Nearly 44 million acres of Nevada rangelands have been invaded by Pinyon Pines and Juniper trees in the past 150 years, reducing valuable habitat for range animals, including the Greater Sage Grouse, which is a candidate for listing as endangered under the Endangered Species Act.
In an effort designed to help the stewards of Nevada's lands make informed decisions, Tamzen Stringham, a professor and nationally recognized rangeland ecologist at the University of Nevada, Reno, travels the open spaces of the 71.5 million acres of the Silver State to catalog and study the rangeland ecosystems. Some of those decisions could be about the habitat for sage grouse, but also pygmy rabbits and other animals that rely on rangelands to survive.
"How we manage these lands to make the birds and other wildlife habitat resistant and resilient to environmental or management impacts is the ultimate goal," she said. "Land managers make the best decisions they can based on current knowledge, and then we look to see if it worked, or if it is a disaster. We quantify these things."
Stringham puts about 25,000 miles on her Ford pickup truck in about three months' time crisscrossing the state to visit hundreds of ecological sites as she and her team catalog site characteristics and responses to various disturbances and management choices so they can prepare state-and-transition models.
"You can't say one thing caused the expansion of Pinyon/Juniper into rangelands," she said. "There are multiple drivers: livestock grazing at settlement, fine fuel reduction, fire suppression, climate change. Fire was a natural driver to keep Juniper and Pinyon in the high rocky places - and a pretty big mechanism.
"With all the drivers there is absolutely a lot of tree expansion, changing the habitat for sage grouse, plus I've been told there have been large reductions in jays and other birds that rely on sagebrush or open woodland systems. The heavy canopy is now a harsh environment for those birds. These birds, and the sage grouse especially, are indicator species for the ecosystems throughout Nevada."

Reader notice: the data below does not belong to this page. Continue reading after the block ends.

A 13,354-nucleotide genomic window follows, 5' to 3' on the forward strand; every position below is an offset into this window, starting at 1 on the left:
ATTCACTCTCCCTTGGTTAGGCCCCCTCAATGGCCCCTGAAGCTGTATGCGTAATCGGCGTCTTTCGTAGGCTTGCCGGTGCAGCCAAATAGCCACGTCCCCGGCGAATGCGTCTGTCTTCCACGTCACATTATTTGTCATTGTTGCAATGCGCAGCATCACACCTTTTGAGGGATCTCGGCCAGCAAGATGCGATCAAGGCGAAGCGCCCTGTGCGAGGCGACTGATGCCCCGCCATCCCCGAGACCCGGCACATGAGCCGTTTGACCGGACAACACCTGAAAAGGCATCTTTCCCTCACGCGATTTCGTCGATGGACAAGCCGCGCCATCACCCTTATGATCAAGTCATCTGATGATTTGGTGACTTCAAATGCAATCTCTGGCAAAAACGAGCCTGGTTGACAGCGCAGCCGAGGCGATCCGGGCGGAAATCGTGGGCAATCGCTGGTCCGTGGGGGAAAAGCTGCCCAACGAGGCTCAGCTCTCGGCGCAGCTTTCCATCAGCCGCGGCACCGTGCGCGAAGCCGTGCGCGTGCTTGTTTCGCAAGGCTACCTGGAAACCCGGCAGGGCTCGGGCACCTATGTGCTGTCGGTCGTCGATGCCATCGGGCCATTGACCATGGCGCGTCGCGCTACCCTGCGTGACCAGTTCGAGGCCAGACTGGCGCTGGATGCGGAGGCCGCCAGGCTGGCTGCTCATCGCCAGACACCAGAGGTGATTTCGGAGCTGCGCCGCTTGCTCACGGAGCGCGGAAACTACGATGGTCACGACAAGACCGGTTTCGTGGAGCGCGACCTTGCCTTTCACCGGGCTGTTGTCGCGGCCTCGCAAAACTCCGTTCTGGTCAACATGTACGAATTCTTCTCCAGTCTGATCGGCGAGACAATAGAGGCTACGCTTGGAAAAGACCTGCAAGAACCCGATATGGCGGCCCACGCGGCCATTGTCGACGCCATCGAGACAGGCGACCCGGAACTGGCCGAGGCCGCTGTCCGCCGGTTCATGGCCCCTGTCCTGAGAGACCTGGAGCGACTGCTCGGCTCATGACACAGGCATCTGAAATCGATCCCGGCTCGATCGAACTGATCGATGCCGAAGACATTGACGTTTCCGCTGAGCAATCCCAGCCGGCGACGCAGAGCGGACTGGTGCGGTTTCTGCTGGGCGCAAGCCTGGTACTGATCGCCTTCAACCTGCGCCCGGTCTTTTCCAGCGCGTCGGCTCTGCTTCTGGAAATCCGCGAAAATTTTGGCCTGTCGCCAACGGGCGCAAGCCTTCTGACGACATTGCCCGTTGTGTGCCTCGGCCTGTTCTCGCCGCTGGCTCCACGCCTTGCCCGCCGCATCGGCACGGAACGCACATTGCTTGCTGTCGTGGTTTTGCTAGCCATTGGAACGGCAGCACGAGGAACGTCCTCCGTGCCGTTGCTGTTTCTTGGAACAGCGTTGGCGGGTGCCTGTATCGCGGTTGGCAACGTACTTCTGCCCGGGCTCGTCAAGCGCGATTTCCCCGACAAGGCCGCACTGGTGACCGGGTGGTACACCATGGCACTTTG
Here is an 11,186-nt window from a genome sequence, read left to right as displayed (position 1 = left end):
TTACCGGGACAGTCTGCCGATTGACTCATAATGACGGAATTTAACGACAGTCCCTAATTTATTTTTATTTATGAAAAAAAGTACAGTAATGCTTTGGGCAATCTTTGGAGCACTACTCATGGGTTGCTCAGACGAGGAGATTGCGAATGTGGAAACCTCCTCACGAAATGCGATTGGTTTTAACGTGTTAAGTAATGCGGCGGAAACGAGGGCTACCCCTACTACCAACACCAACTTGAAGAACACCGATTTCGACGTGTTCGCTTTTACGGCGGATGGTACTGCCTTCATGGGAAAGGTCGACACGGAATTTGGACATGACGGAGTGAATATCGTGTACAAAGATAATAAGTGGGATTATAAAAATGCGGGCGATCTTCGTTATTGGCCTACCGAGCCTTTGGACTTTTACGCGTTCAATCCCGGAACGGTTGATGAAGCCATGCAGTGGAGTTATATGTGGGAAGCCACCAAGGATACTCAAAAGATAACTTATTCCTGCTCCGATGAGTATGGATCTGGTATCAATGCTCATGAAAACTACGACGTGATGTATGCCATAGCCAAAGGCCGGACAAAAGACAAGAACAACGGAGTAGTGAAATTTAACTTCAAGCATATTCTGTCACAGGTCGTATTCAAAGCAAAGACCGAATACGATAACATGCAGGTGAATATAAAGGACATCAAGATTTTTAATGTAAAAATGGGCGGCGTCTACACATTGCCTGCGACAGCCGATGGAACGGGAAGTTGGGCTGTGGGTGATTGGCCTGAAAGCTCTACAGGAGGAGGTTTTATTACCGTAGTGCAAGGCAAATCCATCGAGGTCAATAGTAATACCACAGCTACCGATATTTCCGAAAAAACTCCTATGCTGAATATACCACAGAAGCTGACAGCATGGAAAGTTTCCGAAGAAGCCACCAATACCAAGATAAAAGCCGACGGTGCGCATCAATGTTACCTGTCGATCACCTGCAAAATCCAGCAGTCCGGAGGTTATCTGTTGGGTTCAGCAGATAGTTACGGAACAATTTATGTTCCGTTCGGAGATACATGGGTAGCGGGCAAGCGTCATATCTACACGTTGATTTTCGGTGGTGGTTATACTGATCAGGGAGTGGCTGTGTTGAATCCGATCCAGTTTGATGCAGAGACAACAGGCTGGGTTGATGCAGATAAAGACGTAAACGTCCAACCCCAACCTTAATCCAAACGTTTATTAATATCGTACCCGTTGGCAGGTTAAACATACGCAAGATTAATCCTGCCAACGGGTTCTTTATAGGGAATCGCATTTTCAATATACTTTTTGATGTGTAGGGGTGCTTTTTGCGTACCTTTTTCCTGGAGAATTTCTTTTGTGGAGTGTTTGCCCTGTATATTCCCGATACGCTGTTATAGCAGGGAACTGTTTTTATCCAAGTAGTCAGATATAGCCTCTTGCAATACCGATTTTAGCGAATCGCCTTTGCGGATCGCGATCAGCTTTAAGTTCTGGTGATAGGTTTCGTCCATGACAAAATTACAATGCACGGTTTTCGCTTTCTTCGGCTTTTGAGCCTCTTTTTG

Under contract with the Bureau of Land Management, Stringham, who works in the University's College of Agriculture, Biotechnology and Natural Resources, produces detailed reports for the agency using these state-and-transition models to show how the plant communities respond to disturbances, or non-disturbances.
Her multi-agency team catalogs the soils, elevation, aspect/slope, plant composition, plant productivity and climate at each site. They record disturbances over time, anything from forest or range fires, to grazing impacts and to other man-caused disturbances, including management history. In the last four years they have recorded 586 locations in the state.
The team has several core members, including State Rangeland Management Specialist Patti Novak and soil scientist Paul Blackburn with the Nevada Resource Conservation District; Cody Coombs, Fuel Management Specialist for Ely District, Bureau of Land Management; and rangeland ecologists Devon Snyder and Amanda Wartgow from the University. Dozens of other agency and volunteer members support the team.